“The bigness beyond the Mississippi was primarily open bigness, beckoning bigness — and also a violent, raw, capricious bigness: extremes of topography and climate beyond those of the east, the highest and lowest areas of the entire nation, the hottest and the coldest, the flattest and the ruggedest, the driest and the wettest.”
Takes place during the 19th century. The 1800s, and particularly the mid-to-late 1800s, was really the period of the Western frontiersman and cowboy. While the Machine Age was coming in the East, the West remained wild and untamed. Plenty of Westerns are set in the 20th century, but most on this list take place during the 1800s.
Characters are cowboys, ranchers, homesteaders, gunfighters/sheriffs/rangers, and/or frontiersmen. The career of a Western character is pretty limited, and centers on the aforementioned roles. To come West in the mid-to-late 1800s was generally to be one of those things. Horses also tend to play a large role and often, although not always, faithfully accompany a Western novel’s human characters.
Focus is often given to the harsh, but beautiful landscape. The land itself often plays a role as a main character in Westerns. Long descriptions of the environment are common, and nature’s obstacles — drought, storms, mountains, wild animals — frequently play a role in the main conflict or storyline. Main characters also tend to deeply care for and respect the wilderness and what it represents; even when hunting or ranching on the land, the men fight to preserve what’s natural and spurn the advances of modernity.
Contains characters who show skillfulness, toughness, resilience, and vitality. Whether cowboys or ranchers, the characters who populate Western novels typically share a common constellation of traits and qualities.
One is the possession of a broad, hard-nosed skillfulness. Cowboys and other Western types are adept at everything from roping and riding to hunting and cooking. They’re at home in a wild environment, and what they don’t have at hand, they can improvise.
Western characters also possess a notably flinty character. Schaefer again:
“If there is any one distinctive quality of the western story in its many variations, that quality is a pervasive vitality — a vitality not of action alone but of spirit behind the action . . . a healthy, forward facing attitude towards life.”
Westerns that contain the elements listed above invariably tend to have this less definable element present as well. It’s almost a byproduct of writing strong characters in a harsh landscape. Great Western novels are permeated with a sheer masculinity and spiritedness that’s hard to find in other genres.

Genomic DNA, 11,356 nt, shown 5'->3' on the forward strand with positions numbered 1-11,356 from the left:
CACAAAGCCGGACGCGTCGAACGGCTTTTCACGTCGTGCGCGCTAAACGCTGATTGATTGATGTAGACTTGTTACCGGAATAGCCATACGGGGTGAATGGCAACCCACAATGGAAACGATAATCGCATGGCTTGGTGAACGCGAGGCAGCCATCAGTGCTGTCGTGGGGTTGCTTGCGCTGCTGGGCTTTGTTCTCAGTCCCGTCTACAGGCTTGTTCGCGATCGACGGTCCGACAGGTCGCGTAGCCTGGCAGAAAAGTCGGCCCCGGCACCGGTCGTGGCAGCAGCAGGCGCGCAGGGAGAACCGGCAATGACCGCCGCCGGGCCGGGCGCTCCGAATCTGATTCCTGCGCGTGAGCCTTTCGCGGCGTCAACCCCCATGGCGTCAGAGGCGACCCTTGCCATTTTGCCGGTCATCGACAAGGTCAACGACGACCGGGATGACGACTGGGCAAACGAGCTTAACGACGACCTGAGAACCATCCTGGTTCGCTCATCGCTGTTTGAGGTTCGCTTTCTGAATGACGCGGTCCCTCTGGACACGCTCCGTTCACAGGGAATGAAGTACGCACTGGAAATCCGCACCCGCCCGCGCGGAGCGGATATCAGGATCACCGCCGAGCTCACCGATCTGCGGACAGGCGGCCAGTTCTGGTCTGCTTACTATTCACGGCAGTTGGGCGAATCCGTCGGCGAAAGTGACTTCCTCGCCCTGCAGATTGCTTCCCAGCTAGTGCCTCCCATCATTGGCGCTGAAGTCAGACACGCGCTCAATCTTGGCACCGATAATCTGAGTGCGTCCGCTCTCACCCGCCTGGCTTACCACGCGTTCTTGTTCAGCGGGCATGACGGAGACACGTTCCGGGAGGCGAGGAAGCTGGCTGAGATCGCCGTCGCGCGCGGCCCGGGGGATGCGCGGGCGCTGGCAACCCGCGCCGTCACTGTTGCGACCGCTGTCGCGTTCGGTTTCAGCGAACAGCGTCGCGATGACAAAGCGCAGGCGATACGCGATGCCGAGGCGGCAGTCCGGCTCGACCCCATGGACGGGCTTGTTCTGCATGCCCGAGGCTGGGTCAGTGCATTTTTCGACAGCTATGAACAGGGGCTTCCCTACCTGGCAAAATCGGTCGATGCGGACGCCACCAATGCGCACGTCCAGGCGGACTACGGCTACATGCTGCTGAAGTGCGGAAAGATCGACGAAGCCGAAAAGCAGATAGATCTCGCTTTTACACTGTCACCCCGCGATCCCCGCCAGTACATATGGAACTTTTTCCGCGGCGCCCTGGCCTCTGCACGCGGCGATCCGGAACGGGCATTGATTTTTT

21 Western Novels Every Man Should Read
Given the above set of criteria for inclusion, and selected for overall excellence in plot, characterization, readability, and so on, here are my picks for the best Western novels ever written, arranged chronologically by their date of publication:
The Log of a Cowboy by Andy Adams (1903)
Among the short list of very early Westerns (pre-1910 or so), you’ll often see Owen Wister’s The Virginian (1902) at the top. I didn’t find that title very readable though, and in fact gave up about halfway through. The Log of a Cowboy, on the other hand, was remarkably readable and easily held my attention the whole way.
Pulling together various real-life stories and anecdotes (including from his own experience of being a cowboy for over a decade), Adams chronicles a fictional Texas-to-Montana cattle drive through the eyes of young Tom Quirk. There isn’t much in the way of overarching plot or a central conflict, but it’s enjoyable nonetheless. From cattle runs, to brutal dry spells, to dangerous river crossings, to hostile Indians and outlaws, the reader really experiences all that an Old West cattle trail had to offer. And that includes the minutiae of paperwork, hours of boredom, how guard duties were divvied up, etc. Adams’ narrative is often considered the most realistic depiction of a cattle drive there ever was, and he in fact wrote the novel out of disgust for the unrealistic cowboy fiction being written at the time.
A hair dry, but recommended reading for any fan of Western novels. If you have any doubt about its place in the canon, you’ll quickly see how much Larry McMurtry’s Lonesome Dove was inspired by Adams’ early novel; the outline of the plot is basically the same.
Riders of the Purple Sage by Zane Grey (1912)
Grey was the early king of the Western dime novel. His output was prolific, but the more he wrote, the more negative reviews he received from critics. (Critics are always skeptical of folks who seemingly write too much!) I don’t think those criticisms have merit, as I find much of Grey’s work to be eminently readable and entertaining today, especially given that most of his work was published over 100 years ago.